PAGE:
Here's the most premeditated, studied, nearly content- and personality-free campaign that money can buy imploding because Mitt's an epic fail at retail politics, a crashing, burning, non-stop, unforced gaffe machine. Imagine, squandering ten years and billions of even richer folks' money only to shoot yourself in the foot, with jaw-dropping repetition. This qualifies as neither melodrama nor tragedy but high farce, and I await Mitt's latest attempt at redemption: ham-fisted debate "zingers." Besieged, this second least charming GOP politician (after Donald Trump) has decided to polish up his comic timing. Oh, lord of misrule, let it be.   

  

Second, inadvertent comic narrative: Mr. Obama remains the luckiest politician in our history, undeterred by his endless quest for higher office (and luckless in only one imprudent House run). This master of retail politics (however deficient in vision, leadership or governance) looks to cruise home, as if all is forgiven. So the president had awful tunnel vision about economic dilemmas; delivered neither hope nor change, nor redirected addictions to endless wars and shameless defense spending; so there's little reform (even worsening) to the civil-legal-judicial abuses inherited from neo-con, anti-constitutional overkill. Obama as Bush III is no joke, but let that bide. 

  

Published: Sunday 19 August 2012
So, Romney settled on a superficially controversial pick (though knee-jerk compared to Palin) because of this most uncontroversial tactic: GOP moderates go hard right with V.P.’s to lock up the (white, evangelical, older) base.

Whether you responded with shock, surprise or delight to his V.P. pick, Mitt Romney delivered no bombshell with Paul Ryan. Au contraire. The briefest survey confirms "going hard right V.P." typifies the modern era for the Gruesome Old Party. That Romney the Null and Void would pick an extreme partisan to shore up his skeptical base was inevitable: lock up the sheeple who trust super-rich Mitt even less than they did Dole, Dubya or that old guy enamored with the Palin.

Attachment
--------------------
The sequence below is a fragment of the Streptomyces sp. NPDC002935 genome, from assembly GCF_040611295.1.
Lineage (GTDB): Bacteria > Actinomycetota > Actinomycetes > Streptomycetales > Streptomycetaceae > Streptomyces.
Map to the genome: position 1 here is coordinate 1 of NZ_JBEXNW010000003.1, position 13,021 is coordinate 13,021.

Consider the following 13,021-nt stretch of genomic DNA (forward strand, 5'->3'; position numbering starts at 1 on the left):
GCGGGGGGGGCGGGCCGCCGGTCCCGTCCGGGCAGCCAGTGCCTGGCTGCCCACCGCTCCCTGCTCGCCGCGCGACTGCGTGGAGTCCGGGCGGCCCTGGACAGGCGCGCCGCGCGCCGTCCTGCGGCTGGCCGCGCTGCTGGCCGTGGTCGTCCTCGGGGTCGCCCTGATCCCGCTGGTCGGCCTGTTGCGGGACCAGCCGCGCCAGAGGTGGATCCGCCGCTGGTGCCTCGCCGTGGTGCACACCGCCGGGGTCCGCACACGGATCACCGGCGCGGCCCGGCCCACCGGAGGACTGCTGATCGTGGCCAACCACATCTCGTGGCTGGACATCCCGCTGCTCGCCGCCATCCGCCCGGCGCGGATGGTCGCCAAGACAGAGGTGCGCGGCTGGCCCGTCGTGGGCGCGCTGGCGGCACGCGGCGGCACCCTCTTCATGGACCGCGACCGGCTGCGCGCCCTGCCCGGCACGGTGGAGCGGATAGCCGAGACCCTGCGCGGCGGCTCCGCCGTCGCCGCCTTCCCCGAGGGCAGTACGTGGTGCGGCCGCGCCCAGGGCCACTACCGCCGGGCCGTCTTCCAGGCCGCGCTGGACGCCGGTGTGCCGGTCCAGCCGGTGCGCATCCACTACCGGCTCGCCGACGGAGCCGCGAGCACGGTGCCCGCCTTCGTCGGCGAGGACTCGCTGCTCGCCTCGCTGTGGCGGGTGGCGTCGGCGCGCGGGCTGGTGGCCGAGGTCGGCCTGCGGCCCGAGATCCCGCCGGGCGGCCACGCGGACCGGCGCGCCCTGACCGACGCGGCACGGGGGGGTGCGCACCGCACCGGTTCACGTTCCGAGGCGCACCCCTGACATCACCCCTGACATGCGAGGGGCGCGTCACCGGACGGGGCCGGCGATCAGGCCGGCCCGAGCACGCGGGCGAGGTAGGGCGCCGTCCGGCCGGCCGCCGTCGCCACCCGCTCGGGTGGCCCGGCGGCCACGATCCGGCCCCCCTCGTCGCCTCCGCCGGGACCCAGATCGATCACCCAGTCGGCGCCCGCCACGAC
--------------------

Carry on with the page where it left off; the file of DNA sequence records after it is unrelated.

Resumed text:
That doesn't mean Ryan is a smart, election-winning pick (still anathema to moderates), just the least compromised ideologue eager to join the wobbly Mitt ship. Plus, Ryan would be positioned to pick up the pieces for 2016. One current thesis, that the extreme right, business cartel is prepping Ryan as favorite for the incumbent-less 2016, depends on a long-shot assumption: that another four years of hard times  doesn't block Ryan primary wins, considering the failed like-minded clones this year (Bachmann, Gingrich, Santorum). Aligned to the Koch Bros., Ryan won't lack for funds but more four years of gridlock may make severe Ryan austerity untenable.       

  

Let's debunk other momentary flashes: Ryan is less about transient polling or Romney desperation (too early), nor is this some weird, double-reversal because "power brokers" favor Obama (for Romney, winning is everything, until the dire end). Nor is Romney keen for "big, bold ideas" and many predict his ticket sticks doggedly to vacuous, bromide-coated blarney (until that flops). Finally, Ryan's leverage to overcome Obama's Wisconsin lead looks dubious, at best. 

 

Drive the base turnout

  

So, Romney settled on a superficially controversial pick (though ...

Published: Tuesday 3 July 2012
5 ways Romney is avoiding taxes and other financial expenditures.

 

After significant pressure, Mitt Romney released two years of his tax returns, which showed, among other things, that he pays a lower tax rate than many middle-class families and has employed a Swiss bank account to hold his investments. Today, Vanity Fair ran an expose on Romney’s investments, providing some new details regarding funds that he keeps in the Cayman Islands, how his retirement fund grew so large, and how he manages to avoid paying his fair share of taxes.